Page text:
Staff Training or Train Wreck? Which Track Will You Take?

When it comes to training and up-skilling, statistics show that only 78% of Australian businesses provide structured training and personal development opportunities for their employees.

Large corporations and government sectors account for the vast majority of this 78%, with only 20% relating to small and medium-sized businesses.

Looking at these statistics, it’s no wonder that three out of every four Australian small businesses don’t survive to see their fifth birthday. Staff training and development is one of the most effective ways to increase both staff morale and business longevity – costing you considerably less in the long run.

I’ll repeat that….. “3/4 DON’T MAKE IT TO YEAR 5”

So why are so few businesses training their staff? The most common reasons include a lack of budget and a lack of education; business owners do not realise (or refuse to believe) that there are enormous benefits to training the people who work for them.

And of course, there are bad experiences. We’ve all been there. A whole day training course that leaves you square-eyed, exhausted, bored, and entirely uninspired. Most of the time even the biscuits aren’t even good, and the coffee granules in the jar are stuck together with a “use by” date of 1998.

So how do we effectively develop our staff? How do we ensure that our business is moving with the times, up to date with the latest trends and industry insights, working effectively and correctly managing inefficiencies?

How do we provide our staff with new skills? How do we become better managers? Leaders?

When deciding on a training organisation you want to engage with, make sure you read their content – do your research – ensure you are a cultural match and that they will take the time to:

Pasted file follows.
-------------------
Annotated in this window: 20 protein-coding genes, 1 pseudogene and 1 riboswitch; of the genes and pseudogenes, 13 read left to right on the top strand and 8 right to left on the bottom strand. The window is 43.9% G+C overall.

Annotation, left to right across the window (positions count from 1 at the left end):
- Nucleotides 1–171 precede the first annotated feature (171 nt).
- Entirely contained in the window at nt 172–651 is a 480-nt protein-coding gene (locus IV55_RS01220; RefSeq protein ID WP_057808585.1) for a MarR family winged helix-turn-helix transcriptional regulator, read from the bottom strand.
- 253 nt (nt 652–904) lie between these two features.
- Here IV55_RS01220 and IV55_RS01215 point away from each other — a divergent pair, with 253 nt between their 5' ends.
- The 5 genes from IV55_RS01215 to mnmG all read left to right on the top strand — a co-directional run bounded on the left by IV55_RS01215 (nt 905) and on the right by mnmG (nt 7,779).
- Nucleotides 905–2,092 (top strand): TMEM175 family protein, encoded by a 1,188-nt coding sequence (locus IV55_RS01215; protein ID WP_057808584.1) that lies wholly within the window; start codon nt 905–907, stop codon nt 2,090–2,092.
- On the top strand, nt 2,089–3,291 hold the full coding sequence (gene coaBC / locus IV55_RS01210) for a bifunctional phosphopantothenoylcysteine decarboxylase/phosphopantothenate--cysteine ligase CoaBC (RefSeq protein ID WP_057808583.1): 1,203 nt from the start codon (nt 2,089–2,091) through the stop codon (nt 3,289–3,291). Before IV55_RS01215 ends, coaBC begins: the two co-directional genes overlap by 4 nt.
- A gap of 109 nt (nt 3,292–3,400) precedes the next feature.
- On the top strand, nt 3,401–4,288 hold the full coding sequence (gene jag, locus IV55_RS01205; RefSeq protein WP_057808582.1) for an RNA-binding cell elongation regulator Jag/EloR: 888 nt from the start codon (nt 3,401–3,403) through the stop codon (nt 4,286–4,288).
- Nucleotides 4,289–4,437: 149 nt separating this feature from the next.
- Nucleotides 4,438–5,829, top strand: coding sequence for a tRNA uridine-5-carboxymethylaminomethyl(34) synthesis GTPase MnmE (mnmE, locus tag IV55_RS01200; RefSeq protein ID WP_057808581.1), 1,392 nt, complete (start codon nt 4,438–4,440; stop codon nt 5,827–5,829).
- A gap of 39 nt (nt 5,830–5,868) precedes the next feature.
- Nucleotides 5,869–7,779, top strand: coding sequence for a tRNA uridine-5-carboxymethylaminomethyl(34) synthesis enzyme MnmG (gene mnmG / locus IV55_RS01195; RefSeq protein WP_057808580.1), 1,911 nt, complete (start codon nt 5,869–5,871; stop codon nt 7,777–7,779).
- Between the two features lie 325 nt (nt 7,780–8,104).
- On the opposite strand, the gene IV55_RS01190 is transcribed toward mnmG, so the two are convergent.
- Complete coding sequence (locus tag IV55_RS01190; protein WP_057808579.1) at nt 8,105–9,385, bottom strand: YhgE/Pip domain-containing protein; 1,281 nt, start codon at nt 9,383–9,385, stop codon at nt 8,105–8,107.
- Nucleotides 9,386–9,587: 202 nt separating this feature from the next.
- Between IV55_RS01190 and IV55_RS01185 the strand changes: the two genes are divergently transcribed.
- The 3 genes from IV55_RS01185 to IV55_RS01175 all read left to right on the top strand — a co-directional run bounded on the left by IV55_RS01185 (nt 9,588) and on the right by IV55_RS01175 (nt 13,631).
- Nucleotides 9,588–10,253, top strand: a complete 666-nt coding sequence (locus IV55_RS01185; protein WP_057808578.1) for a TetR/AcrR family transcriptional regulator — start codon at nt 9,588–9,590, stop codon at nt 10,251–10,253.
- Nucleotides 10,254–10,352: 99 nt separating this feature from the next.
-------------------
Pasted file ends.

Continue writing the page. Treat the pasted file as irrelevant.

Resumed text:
Be completely transparent with your prospective training organisation. Inform them of your budget and other restrictions. Tell them if you are unable to have all of your staff trained at once. See if they are willing to compromise and adjust their program to fit yours.

Be confident that your training session won’t be a cookie-cutter template-type program – because no two businesses are the same. Make sure the course is tailored to suit your business and your staffs’ personalities; everybody works differently, therefore:


Make sure you thoroughly understand the product you are buying and the topics that the training session will cover. And be open to a two-way conversation; training organisations are impartial, so they can easily spot issues within your organisation that can be addressed through training. Be open to that conversation and be willing to revisit the way you view your team, its strengths, and weaknesses.

When do you find ‘the one’, ask questions about the program follow-up. What will trainers give to your staff to ensure these learned skills stay fresh and top of mind?

Ensure your program includes a Q&A session at its conclusion and ask your training provider to provide you with a portal through which you can ask any future questions (someone you can talk to without breaking your budget).

Or, CONSIDER turning off the screen and having an interactive session based on discussion and team building activities, rather than a PowerPoint presentation, is a good move, as your team has probably had enough screen time by this stage.


It might all sound too good to be true, but trust me, this type of training does exist. And it will strengthen your business in ways you have not yet imagined.

Your team is your legacy, so it is never too late to invest in them.

About The Author <p class="admin-name">Oshi Kirk</p>

About The Author

Oshi Kirk

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